Project Name: Post-war Apartment T101
Architect: ROOI Design and Research
Chief Designer: Zuoqian Wang, Dan He
Project Manager: Jiaji Shen
Location: China Building material Academy, Chaoyang District, Beijing, China
Project Type: Renovation
Area: 50 m2
Completion Date: June 2020
Photography: Weiqi Jin
Chinese homes have changed dramatically in size, scope, and design in the past few decades; conducted by ROOI Design and Research firm, Post-War Apartment T101 is one example of an outstanding Chinese renovation project.
Initially designed to be a family dormitory for a research institution, the architectural style of the building is a typical brick-concrete structure with an interior space of 50 square meters per household. The interior spaces share the same layout, dictated by the conditions at that time, where China was still recovering from years of conflict and faced an influx of people coming to cities. There was no living room, no dining room, or shower in each household. This type of layout represents the standard post-war Chinese apartment.
Built in 1950s, this three-story post-war building witnessed history and was set to decline inevitably. In this case, the facility failed to adapt to the new nearby era despite its favorable price advantage. Therefore, this project’s core was to find a way to adjust the old collective residence into modern city life and retain its previous structure, recovering the degraded green areas.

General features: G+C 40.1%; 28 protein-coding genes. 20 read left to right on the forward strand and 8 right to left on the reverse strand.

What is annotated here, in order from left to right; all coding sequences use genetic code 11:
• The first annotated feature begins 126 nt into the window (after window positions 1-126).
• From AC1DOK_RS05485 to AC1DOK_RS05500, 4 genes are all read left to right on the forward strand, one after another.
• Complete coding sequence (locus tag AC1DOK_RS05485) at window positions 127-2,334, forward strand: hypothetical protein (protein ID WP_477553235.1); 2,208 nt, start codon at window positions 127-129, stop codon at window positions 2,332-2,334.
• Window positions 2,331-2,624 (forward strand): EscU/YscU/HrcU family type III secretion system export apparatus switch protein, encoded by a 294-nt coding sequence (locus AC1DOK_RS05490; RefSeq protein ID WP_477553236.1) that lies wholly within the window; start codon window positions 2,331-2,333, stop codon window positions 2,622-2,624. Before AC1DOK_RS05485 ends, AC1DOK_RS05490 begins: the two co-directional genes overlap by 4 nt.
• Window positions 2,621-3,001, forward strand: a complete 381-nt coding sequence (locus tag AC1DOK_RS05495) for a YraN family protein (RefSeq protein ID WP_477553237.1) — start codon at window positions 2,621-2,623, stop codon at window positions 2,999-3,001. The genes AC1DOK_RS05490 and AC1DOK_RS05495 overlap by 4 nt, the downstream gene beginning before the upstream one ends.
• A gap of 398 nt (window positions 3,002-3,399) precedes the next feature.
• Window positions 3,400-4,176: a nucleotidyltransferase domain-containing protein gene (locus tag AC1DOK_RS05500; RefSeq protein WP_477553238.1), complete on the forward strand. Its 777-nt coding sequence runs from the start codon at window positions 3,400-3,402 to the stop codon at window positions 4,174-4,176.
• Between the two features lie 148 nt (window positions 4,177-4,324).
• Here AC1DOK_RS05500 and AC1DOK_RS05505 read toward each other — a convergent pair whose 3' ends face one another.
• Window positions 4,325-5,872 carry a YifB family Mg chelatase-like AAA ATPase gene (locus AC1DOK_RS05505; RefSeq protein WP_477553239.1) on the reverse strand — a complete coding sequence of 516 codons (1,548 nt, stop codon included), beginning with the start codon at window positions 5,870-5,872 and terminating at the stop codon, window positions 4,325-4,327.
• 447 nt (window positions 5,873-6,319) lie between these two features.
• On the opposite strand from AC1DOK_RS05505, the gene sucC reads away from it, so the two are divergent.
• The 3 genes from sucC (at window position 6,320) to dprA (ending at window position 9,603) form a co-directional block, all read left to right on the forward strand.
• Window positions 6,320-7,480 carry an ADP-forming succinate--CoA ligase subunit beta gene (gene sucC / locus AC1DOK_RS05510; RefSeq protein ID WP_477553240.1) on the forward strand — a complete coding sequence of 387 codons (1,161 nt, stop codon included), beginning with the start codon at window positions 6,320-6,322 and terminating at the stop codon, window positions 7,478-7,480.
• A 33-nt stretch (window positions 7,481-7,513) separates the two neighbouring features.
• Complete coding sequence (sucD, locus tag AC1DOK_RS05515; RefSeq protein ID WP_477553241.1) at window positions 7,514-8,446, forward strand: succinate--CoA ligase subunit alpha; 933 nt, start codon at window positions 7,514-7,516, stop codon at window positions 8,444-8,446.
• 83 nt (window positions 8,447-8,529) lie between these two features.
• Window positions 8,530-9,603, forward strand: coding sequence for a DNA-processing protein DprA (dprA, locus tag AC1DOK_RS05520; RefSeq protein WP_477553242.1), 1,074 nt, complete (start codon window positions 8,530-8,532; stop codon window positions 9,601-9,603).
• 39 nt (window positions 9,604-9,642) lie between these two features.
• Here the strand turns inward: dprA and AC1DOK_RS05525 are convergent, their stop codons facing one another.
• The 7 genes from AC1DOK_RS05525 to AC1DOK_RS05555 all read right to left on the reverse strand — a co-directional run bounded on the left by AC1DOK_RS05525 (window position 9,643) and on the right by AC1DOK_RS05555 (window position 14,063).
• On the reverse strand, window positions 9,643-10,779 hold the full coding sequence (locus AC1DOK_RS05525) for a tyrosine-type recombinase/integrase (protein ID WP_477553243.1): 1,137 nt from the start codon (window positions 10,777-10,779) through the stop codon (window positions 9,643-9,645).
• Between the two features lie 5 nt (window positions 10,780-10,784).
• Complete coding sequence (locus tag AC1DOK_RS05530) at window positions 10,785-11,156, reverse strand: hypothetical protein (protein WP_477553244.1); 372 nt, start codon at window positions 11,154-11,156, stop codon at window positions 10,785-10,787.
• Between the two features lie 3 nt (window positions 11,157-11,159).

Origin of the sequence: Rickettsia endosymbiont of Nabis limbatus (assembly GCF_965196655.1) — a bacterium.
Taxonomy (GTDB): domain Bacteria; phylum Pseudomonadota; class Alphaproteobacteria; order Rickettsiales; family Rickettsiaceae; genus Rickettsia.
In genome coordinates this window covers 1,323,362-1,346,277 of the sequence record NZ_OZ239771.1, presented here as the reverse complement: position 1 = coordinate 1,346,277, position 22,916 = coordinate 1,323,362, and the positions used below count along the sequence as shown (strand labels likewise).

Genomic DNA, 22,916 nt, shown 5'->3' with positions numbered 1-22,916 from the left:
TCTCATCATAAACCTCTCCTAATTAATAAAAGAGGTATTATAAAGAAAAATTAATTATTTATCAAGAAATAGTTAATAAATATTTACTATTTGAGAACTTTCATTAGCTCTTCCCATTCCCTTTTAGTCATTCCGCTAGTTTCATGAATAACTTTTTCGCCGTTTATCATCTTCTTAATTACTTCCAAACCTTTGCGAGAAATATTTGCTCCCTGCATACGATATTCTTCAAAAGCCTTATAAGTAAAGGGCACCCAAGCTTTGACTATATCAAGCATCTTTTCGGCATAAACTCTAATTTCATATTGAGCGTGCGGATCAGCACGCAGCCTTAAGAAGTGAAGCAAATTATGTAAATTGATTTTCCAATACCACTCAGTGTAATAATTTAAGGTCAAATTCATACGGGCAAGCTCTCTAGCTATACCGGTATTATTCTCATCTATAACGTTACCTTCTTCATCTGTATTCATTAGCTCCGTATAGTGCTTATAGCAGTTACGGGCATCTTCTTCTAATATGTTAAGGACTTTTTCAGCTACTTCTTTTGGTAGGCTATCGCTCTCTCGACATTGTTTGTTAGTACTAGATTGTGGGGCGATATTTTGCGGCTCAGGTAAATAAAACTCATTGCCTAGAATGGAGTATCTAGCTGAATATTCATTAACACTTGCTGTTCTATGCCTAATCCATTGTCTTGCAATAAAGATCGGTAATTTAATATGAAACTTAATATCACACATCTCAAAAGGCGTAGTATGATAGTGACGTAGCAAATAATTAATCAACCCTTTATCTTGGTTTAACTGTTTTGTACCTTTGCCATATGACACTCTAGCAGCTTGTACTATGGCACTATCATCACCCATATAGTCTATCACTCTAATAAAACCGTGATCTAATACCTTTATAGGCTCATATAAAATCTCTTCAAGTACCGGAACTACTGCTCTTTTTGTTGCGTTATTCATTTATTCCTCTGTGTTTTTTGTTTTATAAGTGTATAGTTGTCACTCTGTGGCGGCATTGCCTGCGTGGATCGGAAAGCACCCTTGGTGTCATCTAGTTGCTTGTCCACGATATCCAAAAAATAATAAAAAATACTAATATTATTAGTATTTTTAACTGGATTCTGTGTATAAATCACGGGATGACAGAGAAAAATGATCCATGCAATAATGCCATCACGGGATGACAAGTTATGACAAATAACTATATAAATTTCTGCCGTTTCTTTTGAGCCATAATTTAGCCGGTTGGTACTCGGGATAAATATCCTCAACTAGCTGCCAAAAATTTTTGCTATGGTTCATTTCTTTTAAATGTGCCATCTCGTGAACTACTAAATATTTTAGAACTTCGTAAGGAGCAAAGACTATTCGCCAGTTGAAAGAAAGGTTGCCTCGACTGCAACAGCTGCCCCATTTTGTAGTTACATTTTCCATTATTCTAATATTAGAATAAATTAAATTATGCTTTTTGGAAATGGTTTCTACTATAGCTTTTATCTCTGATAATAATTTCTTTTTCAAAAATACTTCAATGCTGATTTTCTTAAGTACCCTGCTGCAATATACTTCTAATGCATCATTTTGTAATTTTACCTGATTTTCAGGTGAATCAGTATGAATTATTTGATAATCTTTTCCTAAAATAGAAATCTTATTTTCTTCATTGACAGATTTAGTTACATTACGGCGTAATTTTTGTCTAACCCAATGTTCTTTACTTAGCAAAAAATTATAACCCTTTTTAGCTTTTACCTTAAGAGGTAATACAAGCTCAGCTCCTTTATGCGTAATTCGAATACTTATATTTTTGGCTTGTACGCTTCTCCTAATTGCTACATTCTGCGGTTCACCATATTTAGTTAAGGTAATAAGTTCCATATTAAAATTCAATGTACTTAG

Therefore, the architect had to create a pattern with a bedroom, a living room, a dining room, and a toilet to make the apartment more private, functional, and livable.
As for Beijing, the cost of tearing down old buildings is prohibitive. Therefore, the architect and owners reached a consensus that upgrading might be an ideal solution. So they decided to experiment with creative ideas and chose to renovate one household within the building.
The architect believes that diversification and personalization are the future for small apartments in the city. Otherwise, everything will exist in a neutral and lifeless form.
Therefore, he first got rid of all unnecessary elements, demolished the old wall in the middle, broke the old grid pattern, and designed an apartment that can achieve different functions in a relatively open space.
He created an area intended for receiving guests, working from home, reading, or even practicing an indoor sport activity, which can be truly useful during these pandemic times.
The north-oriented wooden room is both a reception tea room and a temporary guest room. It contrasts with the dominant white tone and adds warmth to the house. Above the wooden enclosure, we can find a large storage facility for outdoor sports equipment and other bulky stuff.
This project is a small corner of the vast Chinese interior renovation industry. In fact, most apartments and residential interior decoration in China have more freedom than Western countries; with this in mind, The ROOI Design and Research firm proved that Chinese homes can be as diverse as possible.